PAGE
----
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KCL Diplomacy Society Launches their Diplomatic Futures Masterclass

Logo courtesy of KCL Diplomacy Society

On 8 February 2024, the King’s College London (KCL) Diplomacy Society inaugurated their Diplomatic Futures Masterclass series. The first session addressed “Cultural Insights: Navigating Diplomacy with Awareness and Adaptability”, featuring keynote speaker Karina Robinson.

Established in 2011, KCL’s leading society on foreign and international affairs is a thought-provoking community bringing together students from various degrees. Seeking to be “the true catalyst to your career in diplomacy”, the society has organised numerous events varying from embassy visits, to a panel discussion on the challenges of cybersecurity, to an inter-collegiate journalism conference tackling the theme of “Peacebuilding in a World at War”.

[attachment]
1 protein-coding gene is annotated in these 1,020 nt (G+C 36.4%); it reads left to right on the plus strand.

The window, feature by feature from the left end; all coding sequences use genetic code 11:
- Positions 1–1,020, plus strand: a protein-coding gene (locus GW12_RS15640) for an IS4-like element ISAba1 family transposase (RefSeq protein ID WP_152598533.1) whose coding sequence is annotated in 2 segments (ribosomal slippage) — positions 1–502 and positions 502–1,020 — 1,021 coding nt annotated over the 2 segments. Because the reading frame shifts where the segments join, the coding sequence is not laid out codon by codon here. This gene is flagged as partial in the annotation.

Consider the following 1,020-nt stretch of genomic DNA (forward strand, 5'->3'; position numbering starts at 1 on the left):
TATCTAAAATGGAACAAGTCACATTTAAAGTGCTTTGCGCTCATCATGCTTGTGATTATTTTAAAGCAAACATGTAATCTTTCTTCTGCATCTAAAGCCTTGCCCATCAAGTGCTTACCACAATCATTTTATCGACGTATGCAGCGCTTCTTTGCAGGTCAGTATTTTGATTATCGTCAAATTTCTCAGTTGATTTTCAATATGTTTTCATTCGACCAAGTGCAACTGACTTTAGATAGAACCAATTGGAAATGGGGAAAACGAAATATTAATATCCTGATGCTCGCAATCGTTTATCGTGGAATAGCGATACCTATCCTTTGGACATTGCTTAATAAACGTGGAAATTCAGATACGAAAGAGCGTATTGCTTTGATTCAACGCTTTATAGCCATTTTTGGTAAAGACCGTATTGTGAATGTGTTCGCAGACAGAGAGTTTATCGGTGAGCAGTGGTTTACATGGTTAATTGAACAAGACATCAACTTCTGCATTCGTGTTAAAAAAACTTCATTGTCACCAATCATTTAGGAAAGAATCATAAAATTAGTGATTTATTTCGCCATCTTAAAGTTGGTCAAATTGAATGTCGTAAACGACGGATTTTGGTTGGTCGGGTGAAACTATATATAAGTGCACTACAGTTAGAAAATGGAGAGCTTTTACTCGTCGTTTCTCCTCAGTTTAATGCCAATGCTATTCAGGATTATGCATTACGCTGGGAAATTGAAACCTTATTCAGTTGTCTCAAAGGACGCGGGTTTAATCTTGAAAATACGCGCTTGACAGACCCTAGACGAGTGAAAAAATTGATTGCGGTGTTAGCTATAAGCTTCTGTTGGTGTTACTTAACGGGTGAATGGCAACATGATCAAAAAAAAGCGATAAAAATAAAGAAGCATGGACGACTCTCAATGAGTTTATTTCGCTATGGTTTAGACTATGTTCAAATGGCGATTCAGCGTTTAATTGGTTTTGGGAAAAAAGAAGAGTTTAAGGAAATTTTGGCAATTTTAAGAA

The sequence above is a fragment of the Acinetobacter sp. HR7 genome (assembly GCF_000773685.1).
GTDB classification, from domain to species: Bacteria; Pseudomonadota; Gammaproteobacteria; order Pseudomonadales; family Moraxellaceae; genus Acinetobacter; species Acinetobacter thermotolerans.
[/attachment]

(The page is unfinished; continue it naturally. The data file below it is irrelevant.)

The 2023/24 Committee established from the beginning of their term that their end goal this year would be to create a series of masterclasses providing insight into the skills necessary for a successful career in diplomacy.  

The “Diplomatic Futures Masterclasses Program” tackles different skills that are needed in diplomacy-related careers, but that are also crucial tools throughout life. These vary from networking, crisis management, cultural navigation, women empowerment, and performance. The series of influential masterclasses is set to conclude with an end-of-year reception with high-profile attendees, including embassies and think-tanks.